Dylan and Jess had a LOT to say about the fantastic bands we’ve had on AFL, so to celebrate a new year, we take a trip back through the most controversial, most memorable, and most hilarious clips and bloopers from 2015. If you’re new to our show, enjoy a taste of what we’ve done and stay tuned for what’s to come. Happy New Year!
My thoughts on what I’ve listened to in the car this week:
Monday May 25th: The Cure – The Head On The Door. It’s been a long time in coming, but this has finally edged its way into the lead as my favourite Cure album, I think. It’s an interesting album, one that is remarkably more than the sum of its parts. It only had two singles (“In Between Days” and “Close To Me”), neither of which were particularly massive compared to songs like “Boys Don’t Cry,” “Friday I’m In Love,” “Love Song,” and others in that vein. As a complete unit though, it is, to me at least, remarkably successful. It manages to fit beautifully in the space between their earlier, harder-edged work, and their later, more-bombastic work like Disintegration and Wish. More about this tomorrow.
Tuesday May 26th: The Cure – The Head On The Door (con’t). As I implied earlier, this album is definitely worth listening to straight through (ideally on vinyl, in the dark, as my Dad would agree), but I need to get into some specifics. Two songs in particular stand out for me; “Six Different Ways,” and the second single “Close To Me.” Latter first, I actually had to do some careful searching for that link, as there are other versions, but this one is specific to Head On The Door (and in my mind, superior to the others). There’s some fantastic horns in this, and it’s potentially the only time I’ve heard breathy gasps that I liked in place of more traditional vocals. The lyrics are quite simple but not without weight; many of the songs are like the album, that is to say, greater than the sum of their parts.
“Six Different Ways” has some shades of what’s to come on Disintegration and Wish, but the big synth and piano theme gives way to some very simple melodies with some slyly deep lyrics. I know the words by heart but even now I only have the vaguest sense of what they might mean. Fantastically, one commenter online said that the lyrics are about telling different stories to journalists about song meanings over and over… and then the following comments say that it’s actually about multiple personalities, another says it’s about a conversation Robert Smith with Simon Gallup about how many ways there are to skin a cat (“It’s definitely six ways”), that it’s about having a revolver held to your head, with six bullets, “Six different ways,” he said, “I’ll tell them anything at all.” So maybe it is about contradictory stories about the meaning of the lyrics. I don’t even know. Great song.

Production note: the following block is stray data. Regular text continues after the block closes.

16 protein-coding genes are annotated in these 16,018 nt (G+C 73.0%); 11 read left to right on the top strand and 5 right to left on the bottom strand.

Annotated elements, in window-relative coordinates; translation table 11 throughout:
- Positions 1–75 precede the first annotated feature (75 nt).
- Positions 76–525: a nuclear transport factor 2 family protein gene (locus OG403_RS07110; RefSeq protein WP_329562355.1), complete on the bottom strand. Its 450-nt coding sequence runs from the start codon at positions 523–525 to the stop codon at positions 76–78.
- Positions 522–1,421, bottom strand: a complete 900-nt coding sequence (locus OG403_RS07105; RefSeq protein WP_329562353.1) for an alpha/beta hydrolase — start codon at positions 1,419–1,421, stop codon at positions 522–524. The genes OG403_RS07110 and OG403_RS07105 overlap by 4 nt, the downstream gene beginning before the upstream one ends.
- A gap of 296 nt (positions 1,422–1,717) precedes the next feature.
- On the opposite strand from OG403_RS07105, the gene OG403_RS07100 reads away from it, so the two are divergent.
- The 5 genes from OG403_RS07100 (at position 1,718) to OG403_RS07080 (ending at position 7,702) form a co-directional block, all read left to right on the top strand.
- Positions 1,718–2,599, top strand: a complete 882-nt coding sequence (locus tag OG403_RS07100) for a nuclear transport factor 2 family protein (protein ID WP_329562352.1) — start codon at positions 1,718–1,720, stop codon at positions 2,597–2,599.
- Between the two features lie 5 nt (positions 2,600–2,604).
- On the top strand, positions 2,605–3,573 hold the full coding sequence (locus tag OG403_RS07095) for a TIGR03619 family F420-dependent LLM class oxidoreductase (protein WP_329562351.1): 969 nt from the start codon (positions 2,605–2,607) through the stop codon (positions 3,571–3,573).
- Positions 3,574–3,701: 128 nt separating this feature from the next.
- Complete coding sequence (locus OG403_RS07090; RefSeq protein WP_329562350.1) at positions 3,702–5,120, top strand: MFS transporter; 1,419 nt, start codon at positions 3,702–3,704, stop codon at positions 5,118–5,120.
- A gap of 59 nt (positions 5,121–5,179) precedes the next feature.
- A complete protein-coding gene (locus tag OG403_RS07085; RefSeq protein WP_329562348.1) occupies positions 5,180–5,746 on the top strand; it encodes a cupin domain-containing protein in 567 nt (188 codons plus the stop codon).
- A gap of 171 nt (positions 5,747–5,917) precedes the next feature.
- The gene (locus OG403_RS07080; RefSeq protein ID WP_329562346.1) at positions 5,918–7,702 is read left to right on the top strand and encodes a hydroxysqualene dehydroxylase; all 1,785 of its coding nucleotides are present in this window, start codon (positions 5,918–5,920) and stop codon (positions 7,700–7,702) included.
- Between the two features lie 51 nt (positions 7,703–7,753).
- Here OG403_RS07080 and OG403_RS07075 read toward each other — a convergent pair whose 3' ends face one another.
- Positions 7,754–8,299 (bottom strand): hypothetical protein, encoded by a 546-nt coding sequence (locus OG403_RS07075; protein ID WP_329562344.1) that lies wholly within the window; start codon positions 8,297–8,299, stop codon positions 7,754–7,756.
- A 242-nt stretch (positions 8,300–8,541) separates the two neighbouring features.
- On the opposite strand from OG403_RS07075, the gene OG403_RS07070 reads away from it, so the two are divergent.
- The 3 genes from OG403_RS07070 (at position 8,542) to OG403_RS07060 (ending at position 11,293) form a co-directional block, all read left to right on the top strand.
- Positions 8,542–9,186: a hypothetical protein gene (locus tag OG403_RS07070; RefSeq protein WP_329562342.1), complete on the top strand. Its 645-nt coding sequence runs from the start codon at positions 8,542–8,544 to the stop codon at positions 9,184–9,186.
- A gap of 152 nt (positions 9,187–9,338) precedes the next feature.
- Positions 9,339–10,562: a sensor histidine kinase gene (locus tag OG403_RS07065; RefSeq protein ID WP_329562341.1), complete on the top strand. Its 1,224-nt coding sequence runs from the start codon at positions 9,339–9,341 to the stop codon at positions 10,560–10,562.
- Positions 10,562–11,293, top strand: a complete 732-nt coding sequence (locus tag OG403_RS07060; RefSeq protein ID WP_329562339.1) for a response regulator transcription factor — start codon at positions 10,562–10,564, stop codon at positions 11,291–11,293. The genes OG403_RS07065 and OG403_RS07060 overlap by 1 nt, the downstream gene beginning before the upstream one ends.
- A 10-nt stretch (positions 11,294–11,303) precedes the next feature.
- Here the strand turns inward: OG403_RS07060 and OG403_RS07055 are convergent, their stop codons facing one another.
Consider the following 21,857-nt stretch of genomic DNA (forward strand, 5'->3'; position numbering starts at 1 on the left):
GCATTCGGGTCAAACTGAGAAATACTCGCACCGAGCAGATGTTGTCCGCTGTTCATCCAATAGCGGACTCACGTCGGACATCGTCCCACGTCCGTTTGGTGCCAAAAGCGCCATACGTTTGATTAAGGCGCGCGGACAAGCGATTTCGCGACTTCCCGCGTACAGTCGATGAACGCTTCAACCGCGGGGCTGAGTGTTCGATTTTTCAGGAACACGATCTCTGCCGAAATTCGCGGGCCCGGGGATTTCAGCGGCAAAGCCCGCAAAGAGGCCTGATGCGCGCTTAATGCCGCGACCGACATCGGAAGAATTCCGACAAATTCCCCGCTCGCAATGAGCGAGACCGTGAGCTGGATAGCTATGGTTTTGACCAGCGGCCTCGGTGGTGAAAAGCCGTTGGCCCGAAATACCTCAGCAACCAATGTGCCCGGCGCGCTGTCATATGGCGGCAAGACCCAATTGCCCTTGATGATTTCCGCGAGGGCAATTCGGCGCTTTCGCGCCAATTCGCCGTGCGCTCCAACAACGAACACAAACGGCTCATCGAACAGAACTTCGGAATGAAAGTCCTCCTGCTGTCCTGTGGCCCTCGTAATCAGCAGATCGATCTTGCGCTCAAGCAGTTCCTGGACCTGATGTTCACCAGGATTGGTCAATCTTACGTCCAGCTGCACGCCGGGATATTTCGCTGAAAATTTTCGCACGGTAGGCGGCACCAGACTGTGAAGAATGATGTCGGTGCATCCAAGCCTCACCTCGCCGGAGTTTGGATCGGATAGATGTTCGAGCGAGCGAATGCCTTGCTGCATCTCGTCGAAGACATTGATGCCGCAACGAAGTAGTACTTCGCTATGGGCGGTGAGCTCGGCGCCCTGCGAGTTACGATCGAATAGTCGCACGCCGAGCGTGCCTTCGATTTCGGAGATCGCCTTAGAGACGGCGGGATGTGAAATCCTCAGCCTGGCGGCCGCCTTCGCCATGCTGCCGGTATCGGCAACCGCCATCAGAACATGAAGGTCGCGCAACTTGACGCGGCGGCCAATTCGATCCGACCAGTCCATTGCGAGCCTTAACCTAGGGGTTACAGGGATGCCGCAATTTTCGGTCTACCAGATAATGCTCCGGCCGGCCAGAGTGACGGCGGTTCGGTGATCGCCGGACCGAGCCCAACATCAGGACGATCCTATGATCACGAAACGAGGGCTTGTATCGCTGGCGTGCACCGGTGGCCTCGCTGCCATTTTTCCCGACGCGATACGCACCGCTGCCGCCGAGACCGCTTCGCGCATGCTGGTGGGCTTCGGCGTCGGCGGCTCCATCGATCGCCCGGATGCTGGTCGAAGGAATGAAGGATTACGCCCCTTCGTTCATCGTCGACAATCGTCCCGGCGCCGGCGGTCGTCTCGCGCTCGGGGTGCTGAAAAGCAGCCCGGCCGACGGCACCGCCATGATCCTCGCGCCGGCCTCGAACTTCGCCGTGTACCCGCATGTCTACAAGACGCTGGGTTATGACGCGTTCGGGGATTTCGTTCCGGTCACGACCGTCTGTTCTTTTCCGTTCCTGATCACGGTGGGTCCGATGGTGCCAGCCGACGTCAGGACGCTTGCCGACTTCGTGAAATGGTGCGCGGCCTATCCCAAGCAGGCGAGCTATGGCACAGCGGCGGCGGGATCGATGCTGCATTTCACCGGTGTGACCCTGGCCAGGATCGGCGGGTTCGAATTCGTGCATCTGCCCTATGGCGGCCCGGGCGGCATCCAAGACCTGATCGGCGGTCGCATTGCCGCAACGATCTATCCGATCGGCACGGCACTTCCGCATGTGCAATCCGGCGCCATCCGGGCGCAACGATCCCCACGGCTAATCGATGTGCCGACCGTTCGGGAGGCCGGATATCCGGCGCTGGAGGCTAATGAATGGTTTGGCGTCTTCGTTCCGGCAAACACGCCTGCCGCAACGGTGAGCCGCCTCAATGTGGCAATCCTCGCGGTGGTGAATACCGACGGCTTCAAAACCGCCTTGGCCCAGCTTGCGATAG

Wednesday May 27th: Pixies – Trompe Le Monde. This album is certainly one of the.. well I was going to say “weirdest” albums by the Pixies, but I hesitate to quantify the weirdness of any recording by a band deeply associated with the phrase “Wave of Mutilation”. It’s certainly out there, though. Way out there. Extraterrestrial, in fact. The whole album is peppered with themes of extraterrestriality, but it’s probably the clearest in the songs “Bird Dream Of The Olympus Mons,” a reference to the largest mountain on Mars for anybody not in the know, and “Motorway To Roswell,” the tale of a poor alien who ends up in the wrong place at the wrong time. Unfortunately, being released in 1991, this album had to compete with Nevermind, Metallica’s black album, and Pearl Jam’s debut album Ten, among other things, and never quite got the love I think it deserves. More thoughts on it tomorrow.
Thursday May 28th: Pixies – Trompe Le Monde (con’t). At 15 tracks and only about 30 minutes, there are a lot of short songs on this album, and listening to it is a bit of a whirlwind of sound. The first song, also called Trompe Le Monde, kind of gives you a sense of what you might be in for. The shorter ones are among my favourites, but I’ve always had an appreciation for a song that knows that brevity has a power all its own (see Stella Ella Ola’s I Think We Should Hang Out All The Time for a masterclass in the power of brevity). I don’t want to post links to the whole album on youtube one song at a time, but I’m also a big fan of “Letter to Memphis”, “Distance Equals Rate Times Time”, and “The Navajo Know.” There’s something about how the first song starts and the last song ends that makes it feel, to me, like I came into something after it started and left before it ended, but that sense of only getting a snipped of the middle really works for me, here. Find this album, give it a listen, maybe let me know what you think.